rbi head office reserve bank of india notes currency denomination 2000 1000 500 100 mysuru
A security guard stands in the lobby of the Reserve Bank of India (RBI) headquarters in Mumbai July 30, 2013.Reuters file

In an effort to dispel rumours triggering confusion and panic, the Reserve Bank of India has set the record straight and said that both the old and new Rs 10 coins are legal tender. The RBI had issued a new Rs 10 coin in June.

On Monday, RBI Principal Adviser Alpana Killiwala advised members of the public not to give credence to such ill-informed notions. "Ignore the rumours and continue to accept these coins as legal tender in all transactions without any hesitation," Killiwala was quoted as saying by the Times of India.

Rumours on social media had suggested that since the RBI issued a new Rs 10 coin in June, the earlier coin would no longer be valid. The rumours spread across the country and reportedly created confusion in several cities.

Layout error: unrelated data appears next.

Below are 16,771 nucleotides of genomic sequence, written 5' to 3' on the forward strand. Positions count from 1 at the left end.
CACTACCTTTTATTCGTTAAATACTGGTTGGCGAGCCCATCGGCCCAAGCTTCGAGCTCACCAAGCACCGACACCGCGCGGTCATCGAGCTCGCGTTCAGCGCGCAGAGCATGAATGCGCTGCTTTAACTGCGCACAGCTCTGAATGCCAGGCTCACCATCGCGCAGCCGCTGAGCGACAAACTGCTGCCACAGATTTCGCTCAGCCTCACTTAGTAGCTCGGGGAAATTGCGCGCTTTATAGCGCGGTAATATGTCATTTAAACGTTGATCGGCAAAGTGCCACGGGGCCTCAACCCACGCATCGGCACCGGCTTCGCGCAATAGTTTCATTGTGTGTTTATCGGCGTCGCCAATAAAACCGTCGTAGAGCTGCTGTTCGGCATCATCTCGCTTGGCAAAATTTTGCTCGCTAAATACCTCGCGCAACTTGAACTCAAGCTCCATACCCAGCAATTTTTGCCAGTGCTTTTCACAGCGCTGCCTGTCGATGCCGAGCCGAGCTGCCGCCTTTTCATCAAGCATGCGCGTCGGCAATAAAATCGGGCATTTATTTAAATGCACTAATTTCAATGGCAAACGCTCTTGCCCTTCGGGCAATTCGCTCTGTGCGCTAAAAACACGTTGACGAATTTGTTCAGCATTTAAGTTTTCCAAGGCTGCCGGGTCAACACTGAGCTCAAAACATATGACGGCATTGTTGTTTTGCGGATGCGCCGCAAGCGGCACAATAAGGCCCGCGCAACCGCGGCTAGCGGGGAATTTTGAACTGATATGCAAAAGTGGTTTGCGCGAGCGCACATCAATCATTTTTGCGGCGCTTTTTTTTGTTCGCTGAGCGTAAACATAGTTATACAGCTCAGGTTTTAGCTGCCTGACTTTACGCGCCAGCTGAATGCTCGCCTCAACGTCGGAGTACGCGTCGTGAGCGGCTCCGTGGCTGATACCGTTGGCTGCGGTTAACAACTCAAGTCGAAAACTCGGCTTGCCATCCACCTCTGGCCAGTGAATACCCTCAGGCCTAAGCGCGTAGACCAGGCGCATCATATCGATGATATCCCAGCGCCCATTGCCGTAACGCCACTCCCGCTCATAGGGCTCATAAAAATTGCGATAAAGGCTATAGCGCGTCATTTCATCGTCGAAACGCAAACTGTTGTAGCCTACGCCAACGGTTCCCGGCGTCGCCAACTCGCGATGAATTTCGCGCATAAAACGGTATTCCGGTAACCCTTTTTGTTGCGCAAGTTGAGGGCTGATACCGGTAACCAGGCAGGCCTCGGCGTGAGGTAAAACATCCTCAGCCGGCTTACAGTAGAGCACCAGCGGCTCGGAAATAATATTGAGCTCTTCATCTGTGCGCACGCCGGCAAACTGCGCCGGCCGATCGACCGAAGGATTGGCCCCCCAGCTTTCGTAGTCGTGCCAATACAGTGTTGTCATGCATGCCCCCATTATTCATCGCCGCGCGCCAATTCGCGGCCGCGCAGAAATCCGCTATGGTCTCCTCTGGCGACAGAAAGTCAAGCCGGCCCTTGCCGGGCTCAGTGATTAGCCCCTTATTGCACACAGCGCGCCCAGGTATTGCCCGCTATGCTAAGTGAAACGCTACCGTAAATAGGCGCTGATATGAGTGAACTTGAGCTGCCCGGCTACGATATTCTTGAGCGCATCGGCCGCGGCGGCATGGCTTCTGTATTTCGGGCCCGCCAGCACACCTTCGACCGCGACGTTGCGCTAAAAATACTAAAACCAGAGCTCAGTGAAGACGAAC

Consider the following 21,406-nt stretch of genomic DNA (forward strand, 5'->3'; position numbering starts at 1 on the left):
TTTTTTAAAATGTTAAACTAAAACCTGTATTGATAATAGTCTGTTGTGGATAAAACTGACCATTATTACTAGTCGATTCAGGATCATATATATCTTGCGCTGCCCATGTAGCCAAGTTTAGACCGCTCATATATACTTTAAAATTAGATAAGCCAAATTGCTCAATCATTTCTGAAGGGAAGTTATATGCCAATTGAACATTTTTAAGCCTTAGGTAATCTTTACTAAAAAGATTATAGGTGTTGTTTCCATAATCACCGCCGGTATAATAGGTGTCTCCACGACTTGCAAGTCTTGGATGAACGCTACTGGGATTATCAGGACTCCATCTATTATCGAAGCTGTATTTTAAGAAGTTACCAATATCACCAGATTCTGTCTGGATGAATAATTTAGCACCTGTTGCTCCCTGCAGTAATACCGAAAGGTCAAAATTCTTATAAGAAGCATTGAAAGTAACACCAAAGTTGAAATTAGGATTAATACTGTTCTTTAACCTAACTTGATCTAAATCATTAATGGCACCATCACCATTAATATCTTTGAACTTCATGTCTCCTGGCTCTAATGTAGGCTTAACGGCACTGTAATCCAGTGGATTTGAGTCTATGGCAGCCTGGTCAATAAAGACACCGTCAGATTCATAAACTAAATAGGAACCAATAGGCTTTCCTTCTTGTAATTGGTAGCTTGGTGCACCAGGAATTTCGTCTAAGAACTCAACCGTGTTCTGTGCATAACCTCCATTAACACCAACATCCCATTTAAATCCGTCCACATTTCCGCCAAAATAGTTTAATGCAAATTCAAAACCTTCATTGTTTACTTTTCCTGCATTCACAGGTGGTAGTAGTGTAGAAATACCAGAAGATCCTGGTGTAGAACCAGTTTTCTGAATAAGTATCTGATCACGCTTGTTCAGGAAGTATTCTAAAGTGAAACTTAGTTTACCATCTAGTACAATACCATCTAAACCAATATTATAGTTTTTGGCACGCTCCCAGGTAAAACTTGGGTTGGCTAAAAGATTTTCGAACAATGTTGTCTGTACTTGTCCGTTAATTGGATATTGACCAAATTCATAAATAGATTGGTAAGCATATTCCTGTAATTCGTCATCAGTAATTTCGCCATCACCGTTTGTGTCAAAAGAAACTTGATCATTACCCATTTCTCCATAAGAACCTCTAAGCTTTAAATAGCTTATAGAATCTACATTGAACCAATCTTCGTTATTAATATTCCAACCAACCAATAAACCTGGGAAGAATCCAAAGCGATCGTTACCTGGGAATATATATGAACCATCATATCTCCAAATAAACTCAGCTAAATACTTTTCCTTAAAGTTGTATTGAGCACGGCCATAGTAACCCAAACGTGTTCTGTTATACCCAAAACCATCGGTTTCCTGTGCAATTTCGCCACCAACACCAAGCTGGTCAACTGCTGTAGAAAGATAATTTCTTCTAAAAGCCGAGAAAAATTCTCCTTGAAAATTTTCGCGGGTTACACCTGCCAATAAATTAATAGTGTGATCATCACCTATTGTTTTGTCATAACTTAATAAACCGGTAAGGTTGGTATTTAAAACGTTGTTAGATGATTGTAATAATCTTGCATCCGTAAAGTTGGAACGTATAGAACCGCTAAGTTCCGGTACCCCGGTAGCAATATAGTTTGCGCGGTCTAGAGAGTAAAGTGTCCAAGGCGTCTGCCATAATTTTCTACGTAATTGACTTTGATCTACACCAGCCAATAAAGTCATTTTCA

It was reported that traders, shopkeepers and retailers refused to accept the Rs 10 coin and hence people began queuing up at banks to exchange their coins.

The RBI has clarified that the coins were issued with minor changes and both of them continue to be legal tender. Police officials say that those refusing to accept the coins may face legal action.

The coins are minted at four government mints in Noida, Mumbai, Hyderabad, and Kolkata.